Ministry of Science: We are working on making Polish science more visible in the world
We are well on our way to making Polish science more visible in the world - said Deputy Minister of Science Łukasz Szumowski on Friday in Cambridge. He invited scientists to propose ideas for the new programs of the Polish National Agency for Academic Exchange.
The conference "Science: Polish Perspectives" was launched Friday in Cambridge. One of its purposes is integration of Polish scientists working abroad.
At the opening of the conference, Deputy Minister of Science and Higher Education Łukasz Szumowski commented: "Poland is still not as visible in the UK as it could be (...) We still insufficiently show the role of our country in science and research".
He pointed out, however, that the environment in Poland was changing rapidly. "We are working on making Polish science and higher education more visible in the world. Polish universities, institutes were, one could say, somewhat old-fashioned, focused on bureaucratic responsibilities. But we are changing it. We hope that our institutions will become more friendly to the scientists" - he said.
He reminded about the recently established Polish National Agency for Academic Exchange (NAWA). "The agency will strongly support the mobility of researchers - both those coming to Poland and those leaving the country" - he noted.
He explained that although some of NAWA\'s programs were already prepared, there was still a possibility to improve them and create new ones. Szumowski invited researchers to propose new ideas for programs for this new agency. He noted that some of the initiatives were bottom-up initiatives. "We talk to scientists and ask how we can encourage scientists to return to Poland, or what we can do to encourage Polish researchers to create international teams" - Szumowski said.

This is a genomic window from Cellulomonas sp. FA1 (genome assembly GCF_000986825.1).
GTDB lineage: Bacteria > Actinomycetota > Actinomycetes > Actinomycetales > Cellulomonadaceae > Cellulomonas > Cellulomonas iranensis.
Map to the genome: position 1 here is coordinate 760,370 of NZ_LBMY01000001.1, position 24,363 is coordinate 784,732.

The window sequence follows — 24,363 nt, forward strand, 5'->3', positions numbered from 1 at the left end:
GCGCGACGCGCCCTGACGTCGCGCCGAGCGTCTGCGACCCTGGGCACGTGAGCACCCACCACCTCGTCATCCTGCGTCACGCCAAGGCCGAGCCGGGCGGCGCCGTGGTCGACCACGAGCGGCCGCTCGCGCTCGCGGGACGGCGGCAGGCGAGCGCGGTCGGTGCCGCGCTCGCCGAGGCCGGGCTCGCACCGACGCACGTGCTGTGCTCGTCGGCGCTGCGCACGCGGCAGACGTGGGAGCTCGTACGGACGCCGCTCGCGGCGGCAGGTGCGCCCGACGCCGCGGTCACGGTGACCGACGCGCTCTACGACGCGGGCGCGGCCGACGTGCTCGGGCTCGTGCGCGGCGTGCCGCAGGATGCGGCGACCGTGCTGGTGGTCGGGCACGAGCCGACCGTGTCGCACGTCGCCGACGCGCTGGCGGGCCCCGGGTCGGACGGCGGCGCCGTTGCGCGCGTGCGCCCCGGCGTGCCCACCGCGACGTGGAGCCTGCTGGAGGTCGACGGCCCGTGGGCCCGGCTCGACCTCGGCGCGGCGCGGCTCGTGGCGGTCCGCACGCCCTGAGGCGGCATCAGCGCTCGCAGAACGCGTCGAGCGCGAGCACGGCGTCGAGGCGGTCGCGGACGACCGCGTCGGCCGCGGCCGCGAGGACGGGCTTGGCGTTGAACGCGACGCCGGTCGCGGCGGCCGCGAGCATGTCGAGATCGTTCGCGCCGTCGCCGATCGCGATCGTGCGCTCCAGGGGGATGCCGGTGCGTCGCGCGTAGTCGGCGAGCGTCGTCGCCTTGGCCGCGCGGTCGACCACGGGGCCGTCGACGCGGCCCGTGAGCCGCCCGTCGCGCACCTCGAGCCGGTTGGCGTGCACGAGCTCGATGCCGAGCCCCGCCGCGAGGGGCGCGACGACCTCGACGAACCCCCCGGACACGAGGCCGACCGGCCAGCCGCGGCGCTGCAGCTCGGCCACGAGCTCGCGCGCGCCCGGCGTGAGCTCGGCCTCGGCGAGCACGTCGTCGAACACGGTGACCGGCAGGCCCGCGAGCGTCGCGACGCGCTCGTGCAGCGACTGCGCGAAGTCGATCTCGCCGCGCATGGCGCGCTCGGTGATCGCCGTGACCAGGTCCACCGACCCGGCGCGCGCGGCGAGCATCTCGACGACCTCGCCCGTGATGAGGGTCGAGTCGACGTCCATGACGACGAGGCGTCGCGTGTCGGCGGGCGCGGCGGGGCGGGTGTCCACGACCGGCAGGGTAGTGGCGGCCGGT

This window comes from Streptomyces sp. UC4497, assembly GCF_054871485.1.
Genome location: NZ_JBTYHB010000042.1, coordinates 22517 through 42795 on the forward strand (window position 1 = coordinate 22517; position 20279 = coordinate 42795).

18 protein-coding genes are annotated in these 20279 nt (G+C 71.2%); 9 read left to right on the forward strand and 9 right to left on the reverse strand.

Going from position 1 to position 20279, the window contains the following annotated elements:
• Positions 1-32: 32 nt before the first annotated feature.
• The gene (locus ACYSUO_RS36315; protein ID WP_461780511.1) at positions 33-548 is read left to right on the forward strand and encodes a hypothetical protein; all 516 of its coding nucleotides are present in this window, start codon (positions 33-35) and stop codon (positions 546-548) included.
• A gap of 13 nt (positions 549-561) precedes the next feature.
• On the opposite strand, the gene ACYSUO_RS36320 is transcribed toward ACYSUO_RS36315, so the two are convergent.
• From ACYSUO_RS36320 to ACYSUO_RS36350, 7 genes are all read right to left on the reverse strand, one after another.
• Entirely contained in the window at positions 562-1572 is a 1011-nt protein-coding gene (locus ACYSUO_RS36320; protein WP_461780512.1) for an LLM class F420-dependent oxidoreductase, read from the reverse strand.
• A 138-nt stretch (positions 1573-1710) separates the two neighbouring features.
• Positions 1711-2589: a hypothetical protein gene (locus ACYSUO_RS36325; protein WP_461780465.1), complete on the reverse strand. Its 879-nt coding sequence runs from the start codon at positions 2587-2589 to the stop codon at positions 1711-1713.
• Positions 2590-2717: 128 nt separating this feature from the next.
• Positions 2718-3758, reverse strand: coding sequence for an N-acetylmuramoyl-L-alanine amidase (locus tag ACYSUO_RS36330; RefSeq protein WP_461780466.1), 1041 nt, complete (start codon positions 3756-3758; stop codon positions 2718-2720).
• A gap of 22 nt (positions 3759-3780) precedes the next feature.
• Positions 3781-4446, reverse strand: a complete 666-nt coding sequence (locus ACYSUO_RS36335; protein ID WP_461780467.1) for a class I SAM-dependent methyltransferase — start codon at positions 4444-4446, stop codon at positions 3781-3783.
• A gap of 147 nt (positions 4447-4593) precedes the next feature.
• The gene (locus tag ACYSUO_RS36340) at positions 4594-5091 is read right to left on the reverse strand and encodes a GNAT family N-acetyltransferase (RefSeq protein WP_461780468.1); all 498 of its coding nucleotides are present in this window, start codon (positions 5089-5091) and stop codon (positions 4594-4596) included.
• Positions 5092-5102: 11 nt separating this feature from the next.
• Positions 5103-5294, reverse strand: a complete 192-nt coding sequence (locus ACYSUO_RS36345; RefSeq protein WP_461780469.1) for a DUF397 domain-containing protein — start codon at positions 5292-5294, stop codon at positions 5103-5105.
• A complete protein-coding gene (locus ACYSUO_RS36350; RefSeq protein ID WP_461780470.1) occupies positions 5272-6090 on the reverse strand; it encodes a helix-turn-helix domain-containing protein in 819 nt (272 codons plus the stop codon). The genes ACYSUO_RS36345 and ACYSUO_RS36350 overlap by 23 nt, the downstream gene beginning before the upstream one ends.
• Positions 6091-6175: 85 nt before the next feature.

Ambassador of the Republic of Poland to the United Kingdom Dr. Arkady Rzegocki also spoke at the opening of the conference "Science: Polish Perspectives". Speaking about the conference, he said that for researchers who work abroad, it is "an opportunity to meet, engage in cooperation and think about the future of Polish-British relations in science".
He recalled that Poland and the UK had close political relations. But, he said, the British still know too little about Poland. He asked for help promoting our region in the UK.
One of the organizers of the conference, Bartosz Paszcza from Polonium Foundation, spoke about the problem of emigration of highly qualified workers from Poland. He reported that as many as 30 thousand such people emigrated from Poland in the years 2004-2012. In the comparable period prior to joining the EU it was 10 thousand. In a conversation with PAP he commented: "We have a huge brain drain, an outflow of intellectual capital from Poland. But the solution is not to force people to stay in Poland." In his opinion, it is worth it, for example, to encourage these people to return. And get to them with information on how they can return and how the situation in Poland is changing.
According to Paszcza, however, those scientists who do not intend to return to Poland may also contribute to the development of Polish science. "That is why we are working to develop scientific links between scientists from Poland and abroad. We try to show them the initiatives taken in Poland - in both science and industry. We also draw the attention of these scientists to the fact that Polish institutions that award grants are looking for foreign experts, reviewers" - he added.
From Cambridge - Ludwika Tomala (PAP)
Author: Ludwika Tomala
Editor: Anna Ślązak
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